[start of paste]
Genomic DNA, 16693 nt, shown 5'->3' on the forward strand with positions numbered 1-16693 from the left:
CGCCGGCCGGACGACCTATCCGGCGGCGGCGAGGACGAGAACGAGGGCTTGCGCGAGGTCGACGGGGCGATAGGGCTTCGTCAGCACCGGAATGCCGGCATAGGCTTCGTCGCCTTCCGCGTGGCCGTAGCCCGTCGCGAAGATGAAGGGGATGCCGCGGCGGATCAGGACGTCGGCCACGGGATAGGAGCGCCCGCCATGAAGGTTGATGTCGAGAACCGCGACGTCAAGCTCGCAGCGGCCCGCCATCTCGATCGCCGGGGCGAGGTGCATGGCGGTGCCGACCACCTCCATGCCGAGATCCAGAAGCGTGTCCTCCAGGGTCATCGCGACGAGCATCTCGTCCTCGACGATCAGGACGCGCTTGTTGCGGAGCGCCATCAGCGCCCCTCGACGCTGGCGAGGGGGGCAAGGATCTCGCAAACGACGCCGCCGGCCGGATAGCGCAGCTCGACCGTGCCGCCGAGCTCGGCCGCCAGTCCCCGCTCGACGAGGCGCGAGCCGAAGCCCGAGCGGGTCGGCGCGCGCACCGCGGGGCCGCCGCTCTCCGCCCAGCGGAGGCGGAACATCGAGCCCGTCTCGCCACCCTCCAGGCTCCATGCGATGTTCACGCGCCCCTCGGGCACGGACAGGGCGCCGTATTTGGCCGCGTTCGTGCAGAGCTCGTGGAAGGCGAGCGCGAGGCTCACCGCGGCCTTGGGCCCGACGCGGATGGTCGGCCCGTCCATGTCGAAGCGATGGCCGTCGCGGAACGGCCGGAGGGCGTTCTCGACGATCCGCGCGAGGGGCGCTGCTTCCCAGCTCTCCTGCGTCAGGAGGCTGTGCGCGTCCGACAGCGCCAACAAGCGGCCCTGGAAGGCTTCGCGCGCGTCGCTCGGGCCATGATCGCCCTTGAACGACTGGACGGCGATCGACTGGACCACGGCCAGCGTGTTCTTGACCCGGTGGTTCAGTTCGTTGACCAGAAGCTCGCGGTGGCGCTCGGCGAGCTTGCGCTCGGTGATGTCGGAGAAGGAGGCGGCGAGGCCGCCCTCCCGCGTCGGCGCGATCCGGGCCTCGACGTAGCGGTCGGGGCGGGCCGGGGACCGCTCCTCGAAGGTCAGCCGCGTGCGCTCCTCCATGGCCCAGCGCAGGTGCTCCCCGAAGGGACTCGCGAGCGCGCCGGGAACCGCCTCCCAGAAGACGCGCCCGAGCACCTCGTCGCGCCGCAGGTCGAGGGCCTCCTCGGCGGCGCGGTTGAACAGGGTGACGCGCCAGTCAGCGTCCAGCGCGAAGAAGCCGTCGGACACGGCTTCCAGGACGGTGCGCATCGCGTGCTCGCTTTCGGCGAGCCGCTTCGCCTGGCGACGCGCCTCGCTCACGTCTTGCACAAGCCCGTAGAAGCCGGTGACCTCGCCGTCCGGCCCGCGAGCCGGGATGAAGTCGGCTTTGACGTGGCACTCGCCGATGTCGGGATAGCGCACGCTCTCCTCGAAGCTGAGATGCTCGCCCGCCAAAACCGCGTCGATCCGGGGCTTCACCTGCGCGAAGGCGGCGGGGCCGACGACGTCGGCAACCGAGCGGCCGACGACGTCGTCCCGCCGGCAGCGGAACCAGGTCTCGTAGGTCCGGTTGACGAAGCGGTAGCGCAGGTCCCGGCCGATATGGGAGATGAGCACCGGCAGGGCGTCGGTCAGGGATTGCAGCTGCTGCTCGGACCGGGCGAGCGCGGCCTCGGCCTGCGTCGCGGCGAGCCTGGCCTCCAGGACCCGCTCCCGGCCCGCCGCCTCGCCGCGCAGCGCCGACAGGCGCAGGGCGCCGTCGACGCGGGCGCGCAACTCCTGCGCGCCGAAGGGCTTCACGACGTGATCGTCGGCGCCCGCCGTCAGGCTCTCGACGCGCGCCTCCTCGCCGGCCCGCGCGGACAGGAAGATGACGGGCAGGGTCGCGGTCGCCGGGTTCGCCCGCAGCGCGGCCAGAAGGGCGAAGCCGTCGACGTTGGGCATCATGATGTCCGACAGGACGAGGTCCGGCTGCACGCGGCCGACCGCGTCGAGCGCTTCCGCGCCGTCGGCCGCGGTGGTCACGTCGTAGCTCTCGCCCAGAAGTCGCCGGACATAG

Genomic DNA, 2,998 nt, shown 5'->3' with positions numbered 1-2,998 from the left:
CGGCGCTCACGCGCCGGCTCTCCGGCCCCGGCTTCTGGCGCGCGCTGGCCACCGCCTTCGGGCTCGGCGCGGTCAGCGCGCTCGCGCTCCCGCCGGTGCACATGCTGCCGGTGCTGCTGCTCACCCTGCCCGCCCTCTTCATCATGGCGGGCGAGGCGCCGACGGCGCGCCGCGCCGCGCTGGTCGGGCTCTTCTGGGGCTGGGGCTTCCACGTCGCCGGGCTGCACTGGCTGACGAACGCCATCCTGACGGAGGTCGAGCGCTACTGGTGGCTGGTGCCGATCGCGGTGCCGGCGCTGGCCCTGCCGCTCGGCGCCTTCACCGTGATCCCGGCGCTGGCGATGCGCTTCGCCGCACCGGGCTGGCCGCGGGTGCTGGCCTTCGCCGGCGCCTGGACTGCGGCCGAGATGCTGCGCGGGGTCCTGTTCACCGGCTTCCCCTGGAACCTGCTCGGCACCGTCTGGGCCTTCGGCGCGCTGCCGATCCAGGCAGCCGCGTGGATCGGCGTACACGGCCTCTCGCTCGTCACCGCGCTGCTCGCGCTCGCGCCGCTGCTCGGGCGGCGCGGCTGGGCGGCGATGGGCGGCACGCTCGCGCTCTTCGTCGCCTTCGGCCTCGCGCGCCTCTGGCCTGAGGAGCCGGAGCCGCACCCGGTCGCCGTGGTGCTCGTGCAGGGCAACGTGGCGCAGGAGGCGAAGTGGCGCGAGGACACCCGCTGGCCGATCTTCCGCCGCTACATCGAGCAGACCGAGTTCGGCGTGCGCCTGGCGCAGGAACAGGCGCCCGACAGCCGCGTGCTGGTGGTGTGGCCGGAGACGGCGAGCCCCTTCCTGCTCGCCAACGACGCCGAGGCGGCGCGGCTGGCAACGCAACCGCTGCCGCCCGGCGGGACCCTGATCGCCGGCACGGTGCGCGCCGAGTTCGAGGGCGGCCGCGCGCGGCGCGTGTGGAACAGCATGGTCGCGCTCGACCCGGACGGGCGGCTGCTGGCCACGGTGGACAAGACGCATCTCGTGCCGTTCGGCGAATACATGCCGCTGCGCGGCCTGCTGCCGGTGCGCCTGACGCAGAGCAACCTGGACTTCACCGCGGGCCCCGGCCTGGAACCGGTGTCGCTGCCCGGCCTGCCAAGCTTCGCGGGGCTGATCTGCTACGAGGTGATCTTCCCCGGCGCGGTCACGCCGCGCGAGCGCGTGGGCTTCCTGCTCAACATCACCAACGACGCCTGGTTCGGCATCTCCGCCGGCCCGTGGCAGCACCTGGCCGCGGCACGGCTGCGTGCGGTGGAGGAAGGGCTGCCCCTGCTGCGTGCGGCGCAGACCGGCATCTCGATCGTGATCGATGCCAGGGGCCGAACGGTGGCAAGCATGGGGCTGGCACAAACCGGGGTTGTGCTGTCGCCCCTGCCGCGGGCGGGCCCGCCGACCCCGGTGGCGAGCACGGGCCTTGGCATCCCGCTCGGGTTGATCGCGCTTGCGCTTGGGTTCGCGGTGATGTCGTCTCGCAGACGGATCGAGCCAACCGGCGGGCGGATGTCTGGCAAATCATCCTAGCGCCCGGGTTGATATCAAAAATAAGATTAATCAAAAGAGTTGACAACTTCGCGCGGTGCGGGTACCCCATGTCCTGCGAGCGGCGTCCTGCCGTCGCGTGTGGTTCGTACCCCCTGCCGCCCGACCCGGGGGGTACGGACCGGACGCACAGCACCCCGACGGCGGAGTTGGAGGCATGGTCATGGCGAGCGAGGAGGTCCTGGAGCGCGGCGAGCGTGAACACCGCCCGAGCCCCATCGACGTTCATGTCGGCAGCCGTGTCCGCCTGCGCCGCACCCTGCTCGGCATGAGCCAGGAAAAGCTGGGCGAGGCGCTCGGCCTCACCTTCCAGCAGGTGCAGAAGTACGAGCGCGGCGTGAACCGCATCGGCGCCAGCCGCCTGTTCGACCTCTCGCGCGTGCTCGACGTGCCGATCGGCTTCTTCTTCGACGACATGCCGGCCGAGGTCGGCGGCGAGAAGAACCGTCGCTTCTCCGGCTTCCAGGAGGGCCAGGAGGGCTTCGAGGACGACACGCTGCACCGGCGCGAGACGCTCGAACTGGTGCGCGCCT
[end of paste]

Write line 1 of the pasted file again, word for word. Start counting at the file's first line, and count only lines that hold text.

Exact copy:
Genomic DNA, 16693 nt, shown 5'->3' on the forward strand with positions numbered 1-16693 from the left: